Potage parmentier.

I’ve been reading through a book my friend Dienesa found on the shelves at McKay’s during my last visit to Knoxville—Julia’s Kitchen Wisdom: Essential Techniques and Recipes from a Lifetime of Cooking. It’s full of Julia Child’s basic recipes and variations on them. I’d skipped past a recipe at the very beginning every time I opened it, but then I started reading Julie Powell’s Julie & Julia and found potage parmentier.


As I read the first chapter (titled “The Road to Hell is Paved with Leeks and Potatoes,” mind you), Julie explained how I felt reading Julia’s Kitchen Wisdom—in awe of how clean and right the recipe instructions felt. Wondering at the simplicity (but not ease) of the recipes and at how such basic ingredients could make amazing dishes (I almost didn’t believe her when she wrote about how good this soup is).


Julie writes, “The thing you learn with Potage Parmentier is that “simple” is not exactly the same as “easy.” … Certainly I had made easier dinners. … Potage Parmentier didn’t hold a candle, in the easy department.” She then takes a couple pages to write out how to make Julia’s potato leek soup. I had never cooked with leeks before but found them incredible. Julie calls them “muddy little suckers” (true) but I loved most how their leaves are packed together. You can flip through them like book pages as you run water over them to get the dirt out. I’ve never seen a vegetable like that. And they have a faint, soft onion scent. Lovely.

All you have to do for potage parmentier is boil potatoes, leeks, and salt for about a half hour. Then you mash up (or puree) the potatoes (I used a pastry cutter to do this (carefully, because you’re basically sticking your hand into simmering soup), and it worked surprisingly well). Then you stir in a bunch of pepper and butter (I used about 2 tablespoons).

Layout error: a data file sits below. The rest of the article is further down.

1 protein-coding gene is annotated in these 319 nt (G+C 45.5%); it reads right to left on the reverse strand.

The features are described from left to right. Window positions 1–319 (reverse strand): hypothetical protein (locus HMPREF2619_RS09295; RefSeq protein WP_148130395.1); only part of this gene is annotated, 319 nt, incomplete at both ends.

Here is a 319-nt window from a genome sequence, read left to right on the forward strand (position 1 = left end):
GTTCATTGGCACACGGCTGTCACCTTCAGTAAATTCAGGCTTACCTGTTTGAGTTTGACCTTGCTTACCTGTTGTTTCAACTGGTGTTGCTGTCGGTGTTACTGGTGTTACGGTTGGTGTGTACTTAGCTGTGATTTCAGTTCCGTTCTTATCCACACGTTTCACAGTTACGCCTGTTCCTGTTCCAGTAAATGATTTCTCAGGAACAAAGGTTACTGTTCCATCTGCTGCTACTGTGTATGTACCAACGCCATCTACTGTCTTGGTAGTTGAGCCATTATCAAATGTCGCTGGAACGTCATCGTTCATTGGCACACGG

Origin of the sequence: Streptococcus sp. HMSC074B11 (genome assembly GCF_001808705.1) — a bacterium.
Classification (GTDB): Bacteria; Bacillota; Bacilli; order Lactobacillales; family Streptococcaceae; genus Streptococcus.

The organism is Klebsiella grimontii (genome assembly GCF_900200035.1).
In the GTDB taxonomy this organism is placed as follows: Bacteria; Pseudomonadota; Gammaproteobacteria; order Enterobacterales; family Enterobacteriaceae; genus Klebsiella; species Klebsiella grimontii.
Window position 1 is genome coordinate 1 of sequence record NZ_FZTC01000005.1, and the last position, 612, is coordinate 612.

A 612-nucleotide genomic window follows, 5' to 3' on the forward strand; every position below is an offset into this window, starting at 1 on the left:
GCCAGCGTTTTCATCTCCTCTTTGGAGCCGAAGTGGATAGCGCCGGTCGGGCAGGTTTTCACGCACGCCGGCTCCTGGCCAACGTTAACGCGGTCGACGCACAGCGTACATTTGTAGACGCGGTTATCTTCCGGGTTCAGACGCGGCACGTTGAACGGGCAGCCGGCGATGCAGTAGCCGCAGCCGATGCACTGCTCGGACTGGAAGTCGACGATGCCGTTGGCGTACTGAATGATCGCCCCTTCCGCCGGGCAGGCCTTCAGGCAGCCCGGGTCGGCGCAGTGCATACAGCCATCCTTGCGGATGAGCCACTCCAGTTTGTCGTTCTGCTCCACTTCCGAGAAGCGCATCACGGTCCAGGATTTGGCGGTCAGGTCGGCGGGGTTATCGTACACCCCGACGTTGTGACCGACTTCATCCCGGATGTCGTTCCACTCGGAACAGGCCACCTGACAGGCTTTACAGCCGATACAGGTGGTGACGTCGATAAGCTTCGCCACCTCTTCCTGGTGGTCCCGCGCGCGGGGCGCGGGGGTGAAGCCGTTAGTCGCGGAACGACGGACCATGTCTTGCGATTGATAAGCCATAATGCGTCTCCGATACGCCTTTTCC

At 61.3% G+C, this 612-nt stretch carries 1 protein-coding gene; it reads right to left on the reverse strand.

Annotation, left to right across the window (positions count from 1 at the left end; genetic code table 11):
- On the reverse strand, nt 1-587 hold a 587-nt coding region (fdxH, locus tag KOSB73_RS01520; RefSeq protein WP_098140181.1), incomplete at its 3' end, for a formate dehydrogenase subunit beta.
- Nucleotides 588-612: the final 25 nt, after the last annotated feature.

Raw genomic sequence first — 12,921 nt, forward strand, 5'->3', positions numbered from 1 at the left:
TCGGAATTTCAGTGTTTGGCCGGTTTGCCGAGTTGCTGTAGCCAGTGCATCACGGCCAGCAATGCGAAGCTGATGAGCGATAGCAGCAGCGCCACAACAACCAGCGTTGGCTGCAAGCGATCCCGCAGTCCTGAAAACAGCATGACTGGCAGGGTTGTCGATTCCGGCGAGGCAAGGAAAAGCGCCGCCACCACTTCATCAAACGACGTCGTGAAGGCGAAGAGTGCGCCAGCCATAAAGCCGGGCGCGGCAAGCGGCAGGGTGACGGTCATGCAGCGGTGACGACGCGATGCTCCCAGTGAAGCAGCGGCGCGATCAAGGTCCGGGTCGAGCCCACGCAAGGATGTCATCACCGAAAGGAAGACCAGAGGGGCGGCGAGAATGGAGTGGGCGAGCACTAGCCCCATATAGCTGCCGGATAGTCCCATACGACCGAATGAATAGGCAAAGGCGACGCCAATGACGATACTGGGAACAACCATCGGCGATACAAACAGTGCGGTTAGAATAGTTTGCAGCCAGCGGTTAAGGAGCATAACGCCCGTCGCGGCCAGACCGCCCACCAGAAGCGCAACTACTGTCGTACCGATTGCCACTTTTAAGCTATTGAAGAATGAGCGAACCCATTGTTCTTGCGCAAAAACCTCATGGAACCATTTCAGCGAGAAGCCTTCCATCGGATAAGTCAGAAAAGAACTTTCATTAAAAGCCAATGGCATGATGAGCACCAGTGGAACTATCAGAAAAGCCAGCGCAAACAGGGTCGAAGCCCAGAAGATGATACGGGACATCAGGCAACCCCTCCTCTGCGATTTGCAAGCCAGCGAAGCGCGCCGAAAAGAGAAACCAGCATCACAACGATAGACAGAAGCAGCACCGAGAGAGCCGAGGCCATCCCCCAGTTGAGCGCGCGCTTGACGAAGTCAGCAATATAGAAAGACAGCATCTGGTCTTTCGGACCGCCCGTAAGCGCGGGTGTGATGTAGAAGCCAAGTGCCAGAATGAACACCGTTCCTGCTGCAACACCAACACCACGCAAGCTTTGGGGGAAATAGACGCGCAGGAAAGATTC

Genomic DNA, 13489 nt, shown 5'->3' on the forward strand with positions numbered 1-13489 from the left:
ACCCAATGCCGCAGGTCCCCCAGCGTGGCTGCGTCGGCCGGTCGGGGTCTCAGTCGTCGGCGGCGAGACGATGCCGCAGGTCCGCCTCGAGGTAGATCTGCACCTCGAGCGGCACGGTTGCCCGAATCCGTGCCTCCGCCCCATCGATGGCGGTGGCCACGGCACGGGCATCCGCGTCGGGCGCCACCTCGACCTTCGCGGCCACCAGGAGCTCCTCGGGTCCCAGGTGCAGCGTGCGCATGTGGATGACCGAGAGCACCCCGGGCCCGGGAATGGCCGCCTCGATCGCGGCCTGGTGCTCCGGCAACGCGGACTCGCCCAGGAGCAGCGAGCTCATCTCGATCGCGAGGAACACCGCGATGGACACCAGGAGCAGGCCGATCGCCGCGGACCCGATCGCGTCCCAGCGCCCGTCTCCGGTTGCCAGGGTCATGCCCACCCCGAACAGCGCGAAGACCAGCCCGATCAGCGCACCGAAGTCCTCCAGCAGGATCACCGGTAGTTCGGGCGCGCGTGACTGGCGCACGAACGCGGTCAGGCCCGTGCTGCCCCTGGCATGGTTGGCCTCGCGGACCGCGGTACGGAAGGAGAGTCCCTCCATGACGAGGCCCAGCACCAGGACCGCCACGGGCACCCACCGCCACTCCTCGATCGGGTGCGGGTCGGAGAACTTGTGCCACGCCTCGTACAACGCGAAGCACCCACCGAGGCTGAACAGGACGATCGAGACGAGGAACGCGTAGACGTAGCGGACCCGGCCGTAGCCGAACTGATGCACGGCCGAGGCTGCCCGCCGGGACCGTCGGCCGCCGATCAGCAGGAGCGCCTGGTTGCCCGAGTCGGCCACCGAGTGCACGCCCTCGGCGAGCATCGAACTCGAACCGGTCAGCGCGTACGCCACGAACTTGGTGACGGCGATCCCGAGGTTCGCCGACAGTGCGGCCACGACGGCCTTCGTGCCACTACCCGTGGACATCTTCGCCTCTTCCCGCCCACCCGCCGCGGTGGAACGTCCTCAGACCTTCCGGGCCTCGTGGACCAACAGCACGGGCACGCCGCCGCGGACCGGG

It wasn’t pretty. It was five ingredients—potatoes, leeks, salt, pepper, and butter. Six if you count water. But it was, let me tell you, incredible. It tasted like mashed potatoes with a faint onion-y taste. It was warm and comforting. And it was incredible because it was simple, even down to the potato-peeling.


Julie writes, “There’s something about peeling a potato. Not to say that it’s fun, exactly. But there’s something about scraping off the skin, and rinsing off the dirt, and chopping it into cubes…. Something about knowing exactly what you’re doing, and why. Potatoes have been potatoes for a long, long time, and people have treated them in just this way, toward the end of making just a soup. There is clarity in the act of peeling a potato, a winnowing down to one sure, true way.” (emphasis mine)


Cooking brings stability when many other things don’t feel stable—there is a meditative quality to the way I can chop potatoes or onions or leeks into a pile of uniform pieces. There is a reliability of recipes, their sure lists and measurements. Sometimes we need things to be the same every time: for potatoes to be potatoes, for basically anything to taste better with a little extra butter. There is comfort in knowing that if I combine certain ingredients, I will get something new (but expected). If it is the right five ingredients, I will get potage parmentier. Every single time.


5 thoughts on “Potage parmentier.

  1. I love the flow between your pictures and writing. I watched Julie and Julia, and even attempted to read the book, but I couldn’t get past my distaste for the main character lol.

    1. Thanks so much! Yeah, I’m only a little ways into the book, and I’m going back and forth with liking/being annoyed by her writing style, haha. We’ll see! I love the concept, though.

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